Dynamic control of the dominant modes of interannual variability of snowfall frequency in China

View More View Less
  • 1 Collaborative Innovation Center on Forecast and Evaluation of Meteorological Disasters/Key Laboratory of Meteorological Disasters, Ministry of Education/Joint International Research Laboratory of Climate and Environment Change, Nanjing University of Information Science and Technology, Nanjing, China
  • 2 Nansen Zhu International Research Centre, Institute of Atmospheric Physics, Chinese Academy of Sciences, Beijing, China
  • 3 Southern Marine Science and Engineering Guangdong Laboratory, Zhuhai, China
  • 4 Anhui Climate Centre, Hefei, China
© Get Permissions
Restricted access

Abstract

This study investigates 16 the first two leading modes of the interannual variability of frequency of snowfall events (FSE) over China in the winter during 1986–2018. The positive phase of the first leading mode (EOF1) is mainly characterized by positive FSE anomalies in northeastern-northwestern China and negative FSE anomalies in the three-river-source region. In contrast, the positive phase of the second leading mode (EOF2) is mainly characterized by positive FSE anomalies in central eastern China (CEC). The EOF1 is affected by the synoptic-scale wave activity over the mid-latitudes of the East Asian continent, where active synoptic-scale wave activity over the mid-latitudes may cause increased FSE over northeastern-northwestern China, and vice versa. In a winter of a negative phase of the North Atlantic Oscillation, an anomalous deep cold low may occur over Siberia, which may induce increased meridional air temperature gradient, increased atmospheric baroclinicity, and hence increased FSE over the mid-latitudes of the East Asian continent. The EOF2 is affected by the interaction between anomalous northerly cold advection and anomalous southerly water vapor transport over CEC. The positive phase of EOF2 is associated with negative sea ice anomalies in the Barents Sea-Kara sea region and negative sea surface temperature anomalies in the central-eastern tropical Pacific. Reduced sea ice in the Barents Sea-Kara Sea during January–February may cause increased northerly cold advection over CEC, while a La Niña-like condition during January may induce southerly water vapor transport anomalies over CEC.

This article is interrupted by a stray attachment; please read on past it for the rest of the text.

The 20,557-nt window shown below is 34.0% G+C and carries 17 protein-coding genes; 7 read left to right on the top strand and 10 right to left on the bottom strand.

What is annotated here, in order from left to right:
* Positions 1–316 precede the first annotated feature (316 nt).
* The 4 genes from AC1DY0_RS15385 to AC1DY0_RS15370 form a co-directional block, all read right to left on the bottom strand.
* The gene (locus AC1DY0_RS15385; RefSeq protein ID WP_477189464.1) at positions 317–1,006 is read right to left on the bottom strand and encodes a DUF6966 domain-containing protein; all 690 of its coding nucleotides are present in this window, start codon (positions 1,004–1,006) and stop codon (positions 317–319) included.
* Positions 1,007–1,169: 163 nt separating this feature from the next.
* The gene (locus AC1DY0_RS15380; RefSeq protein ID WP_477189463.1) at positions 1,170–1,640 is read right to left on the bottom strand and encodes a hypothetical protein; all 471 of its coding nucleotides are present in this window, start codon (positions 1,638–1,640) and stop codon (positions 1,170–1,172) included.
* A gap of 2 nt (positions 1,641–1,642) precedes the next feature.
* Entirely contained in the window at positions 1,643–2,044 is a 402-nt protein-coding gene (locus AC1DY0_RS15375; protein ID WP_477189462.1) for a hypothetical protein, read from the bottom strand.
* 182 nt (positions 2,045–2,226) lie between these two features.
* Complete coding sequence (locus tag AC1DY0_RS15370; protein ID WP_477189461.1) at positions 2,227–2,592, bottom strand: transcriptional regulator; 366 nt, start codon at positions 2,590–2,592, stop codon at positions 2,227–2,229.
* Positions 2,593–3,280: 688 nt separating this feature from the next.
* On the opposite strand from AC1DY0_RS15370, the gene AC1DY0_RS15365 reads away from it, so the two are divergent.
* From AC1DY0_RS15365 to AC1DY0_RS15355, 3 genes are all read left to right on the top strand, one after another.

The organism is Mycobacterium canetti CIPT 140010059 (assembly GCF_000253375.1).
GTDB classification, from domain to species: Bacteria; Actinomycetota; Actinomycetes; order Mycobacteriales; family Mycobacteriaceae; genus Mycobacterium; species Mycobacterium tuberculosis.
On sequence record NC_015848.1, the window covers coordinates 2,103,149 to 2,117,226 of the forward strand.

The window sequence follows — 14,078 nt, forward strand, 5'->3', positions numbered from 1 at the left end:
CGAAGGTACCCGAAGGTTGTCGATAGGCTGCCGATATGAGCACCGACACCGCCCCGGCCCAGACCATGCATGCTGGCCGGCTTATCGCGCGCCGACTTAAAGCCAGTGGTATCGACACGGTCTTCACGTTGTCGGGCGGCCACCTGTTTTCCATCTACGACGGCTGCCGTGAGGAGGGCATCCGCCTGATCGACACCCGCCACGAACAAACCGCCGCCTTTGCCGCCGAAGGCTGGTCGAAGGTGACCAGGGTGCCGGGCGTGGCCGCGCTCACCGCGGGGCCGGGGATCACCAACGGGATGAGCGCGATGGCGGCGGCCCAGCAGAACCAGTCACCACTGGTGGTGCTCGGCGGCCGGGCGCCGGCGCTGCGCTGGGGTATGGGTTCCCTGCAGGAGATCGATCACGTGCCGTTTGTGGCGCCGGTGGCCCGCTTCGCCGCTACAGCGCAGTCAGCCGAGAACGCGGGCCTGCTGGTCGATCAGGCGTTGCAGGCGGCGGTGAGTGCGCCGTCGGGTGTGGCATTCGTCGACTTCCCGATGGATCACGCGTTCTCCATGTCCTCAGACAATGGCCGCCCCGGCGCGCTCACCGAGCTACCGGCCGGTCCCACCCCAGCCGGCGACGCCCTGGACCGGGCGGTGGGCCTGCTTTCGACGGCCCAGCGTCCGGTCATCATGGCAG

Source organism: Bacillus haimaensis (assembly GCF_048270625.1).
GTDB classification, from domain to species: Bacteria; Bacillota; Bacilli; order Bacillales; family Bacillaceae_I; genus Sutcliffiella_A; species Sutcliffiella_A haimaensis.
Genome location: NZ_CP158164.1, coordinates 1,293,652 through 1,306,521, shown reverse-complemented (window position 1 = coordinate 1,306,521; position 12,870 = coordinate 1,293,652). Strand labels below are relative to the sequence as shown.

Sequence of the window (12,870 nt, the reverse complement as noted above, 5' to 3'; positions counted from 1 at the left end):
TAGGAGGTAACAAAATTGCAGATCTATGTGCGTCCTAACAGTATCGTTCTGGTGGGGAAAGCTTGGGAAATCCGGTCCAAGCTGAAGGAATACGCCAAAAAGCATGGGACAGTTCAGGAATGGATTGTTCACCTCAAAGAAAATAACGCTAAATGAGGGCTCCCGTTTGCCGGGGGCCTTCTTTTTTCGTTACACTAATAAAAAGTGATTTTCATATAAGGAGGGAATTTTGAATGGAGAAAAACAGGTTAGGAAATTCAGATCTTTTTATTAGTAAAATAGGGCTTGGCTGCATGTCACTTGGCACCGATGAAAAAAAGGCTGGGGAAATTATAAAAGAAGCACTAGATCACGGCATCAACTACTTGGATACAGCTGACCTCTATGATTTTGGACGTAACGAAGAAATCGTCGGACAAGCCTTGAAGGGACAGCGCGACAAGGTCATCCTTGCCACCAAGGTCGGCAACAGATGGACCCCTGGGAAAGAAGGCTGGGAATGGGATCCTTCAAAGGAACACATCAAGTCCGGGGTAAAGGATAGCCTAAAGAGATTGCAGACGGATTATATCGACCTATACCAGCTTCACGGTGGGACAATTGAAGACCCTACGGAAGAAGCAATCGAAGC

Corresponding author: Bo Sun, email: sunb@nuist.edu.cn

Abstract

This study investigates 16 the first two leading modes of the interannual variability of frequency of snowfall events (FSE) over China in the winter during 1986–2018. The positive phase of the first leading mode (EOF1) is mainly characterized by positive FSE anomalies in northeastern-northwestern China and negative FSE anomalies in the three-river-source region. In contrast, the positive phase of the second leading mode (EOF2) is mainly characterized by positive FSE anomalies in central eastern China (CEC). The EOF1 is affected by the synoptic-scale wave activity over the mid-latitudes of the East Asian continent, where active synoptic-scale wave activity over the mid-latitudes may cause increased FSE over northeastern-northwestern China, and vice versa. In a winter of a negative phase of the North Atlantic Oscillation, an anomalous deep cold low may occur over Siberia, which may induce increased meridional air temperature gradient, increased atmospheric baroclinicity, and hence increased FSE over the mid-latitudes of the East Asian continent. The EOF2 is affected by the interaction between anomalous northerly cold advection and anomalous southerly water vapor transport over CEC. The positive phase of EOF2 is associated with negative sea ice anomalies in the Barents Sea-Kara sea region and negative sea surface temperature anomalies in the central-eastern tropical Pacific. Reduced sea ice in the Barents Sea-Kara Sea during January–February may cause increased northerly cold advection over CEC, while a La Niña-like condition during January may induce southerly water vapor transport anomalies over CEC.

Corresponding author: Bo Sun, email: sunb@nuist.edu.cn
Save